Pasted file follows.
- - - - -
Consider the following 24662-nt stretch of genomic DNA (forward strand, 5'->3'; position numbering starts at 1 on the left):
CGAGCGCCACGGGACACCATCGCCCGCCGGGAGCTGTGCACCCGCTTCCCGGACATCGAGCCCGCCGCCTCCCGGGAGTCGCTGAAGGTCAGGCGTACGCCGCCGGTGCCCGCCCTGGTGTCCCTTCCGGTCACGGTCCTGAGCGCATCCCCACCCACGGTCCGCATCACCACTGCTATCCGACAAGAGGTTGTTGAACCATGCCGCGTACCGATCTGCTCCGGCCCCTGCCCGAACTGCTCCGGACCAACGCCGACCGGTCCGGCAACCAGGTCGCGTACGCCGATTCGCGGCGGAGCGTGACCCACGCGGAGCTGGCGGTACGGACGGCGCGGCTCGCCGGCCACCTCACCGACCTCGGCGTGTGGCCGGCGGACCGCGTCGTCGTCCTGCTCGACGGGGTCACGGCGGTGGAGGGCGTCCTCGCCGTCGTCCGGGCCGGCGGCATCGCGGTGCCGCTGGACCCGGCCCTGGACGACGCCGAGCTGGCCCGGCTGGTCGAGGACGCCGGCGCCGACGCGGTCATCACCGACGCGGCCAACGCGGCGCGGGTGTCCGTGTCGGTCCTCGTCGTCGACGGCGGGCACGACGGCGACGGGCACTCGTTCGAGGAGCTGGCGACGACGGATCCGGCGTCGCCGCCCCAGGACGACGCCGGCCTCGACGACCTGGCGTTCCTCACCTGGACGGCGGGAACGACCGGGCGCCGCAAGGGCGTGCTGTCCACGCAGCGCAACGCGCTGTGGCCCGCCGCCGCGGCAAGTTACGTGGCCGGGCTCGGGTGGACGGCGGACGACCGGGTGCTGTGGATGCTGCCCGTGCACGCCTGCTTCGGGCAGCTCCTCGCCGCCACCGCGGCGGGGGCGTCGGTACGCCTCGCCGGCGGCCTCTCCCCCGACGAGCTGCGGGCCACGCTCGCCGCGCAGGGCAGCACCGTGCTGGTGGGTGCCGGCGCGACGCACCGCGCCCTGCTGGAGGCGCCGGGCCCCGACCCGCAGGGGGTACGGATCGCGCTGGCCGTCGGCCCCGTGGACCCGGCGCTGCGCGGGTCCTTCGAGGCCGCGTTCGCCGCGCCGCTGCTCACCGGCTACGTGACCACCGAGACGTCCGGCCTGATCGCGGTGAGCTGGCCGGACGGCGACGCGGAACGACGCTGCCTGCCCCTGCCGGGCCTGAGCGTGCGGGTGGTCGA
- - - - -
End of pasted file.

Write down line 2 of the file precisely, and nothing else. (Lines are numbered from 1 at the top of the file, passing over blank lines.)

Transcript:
CGAGCGCCACGGGACACCATCGCCCGCCGGGAGCTGTGCACCCGCTTCCCGGACATCGAGCCCGCCGCCTCCCGGGAGTCGCTGAAGGTCAGGCGTACGCCGCCGGTGCCCGCCCTGGTGTCCCTTCCGGTCACGGTCCTGAGCGCATCCCCACCCACGGTCCGCATCACCACTGCTATCCGACAAGAGGTTGTTGAACCATGCCGCGTACCGATCTGCTCCGGCCCCTGCCCGAACTGCTCCGGACCAACGCCGACCGGTCCGGCAACCAGGTCGCGTACGCCGATTCGCGGCGGAGCGTGACCCACGCGGAGCTGGCGGTACGGACGGCGCGGCTCGCCGGCCACCTCACCGACCTCGGCGTGTGGCCGGCGGACCGCGTCGTCGTCCTGCTCGACGGGGTCACGGCGGTGGAGGGCGTCCTCGCCGTCGTCCGGGCCGGCGGCATCGCGGTGCCGCTGGACCCGGCCCTGGACGACGCCGAGCTGGCCCGGCTGGTCGAGGACGCCGGCGCCGACGCGGTCATCACCGACGCGGCCAACGCGGCGCGGGTGTCCGTGTCGGTCCTCGTCGTCGACGGCGGGCACGACGGCGACGGGCACTCGTTCGAGGAGCTGGCGACGACGGATCCGGCGTCGCCGCCCCAGGACGACGCCGGCCTCGACGACCTGGCGTTCCTCACCTGGACGGCGGGAACGACCGGGCGCCGCAAGGGCGTGCTGTCCACGCAGCGCAACGCGCTGTGGCCCGCCGCCGCGGCAAGTTACGTGGCCGGGCTCGGGTGGACGGCGGACGACCGGGTGCTGTGGATGCTGCCCGTGCACGCCTGCTTCGGGCAGCTCCTCGCCGCCACCGCGGCGGGGGCGTCGGTACGCCTCGCCGGCGGCCTCTCCCCCGACGAGCTGCGGGCCACGCTCGCCGCGCAGGGCAGCACCGTGCTGGTGGGTGCCGGCGCGACGCACCGCGCCCTGCTGGAGGCGCCGGGCCCCGACCCGCAGGGGGTACGGATCGCGCTGGCCGTCGGCCCCGTGGACCCGGCGCTGCGCGGGTCCTTCGAGGCCGCGTTCGCCGCGCCGCTGCTCACCGGCTACGTGACCACCGAGACGTCCGGCCTGATCGCGGTGAGCTGGCCGGACGGCGACGCGGAACGACGCTGCCTGCCCCTGCCGGGCCTGAGCGTGCGGGTGGTCGA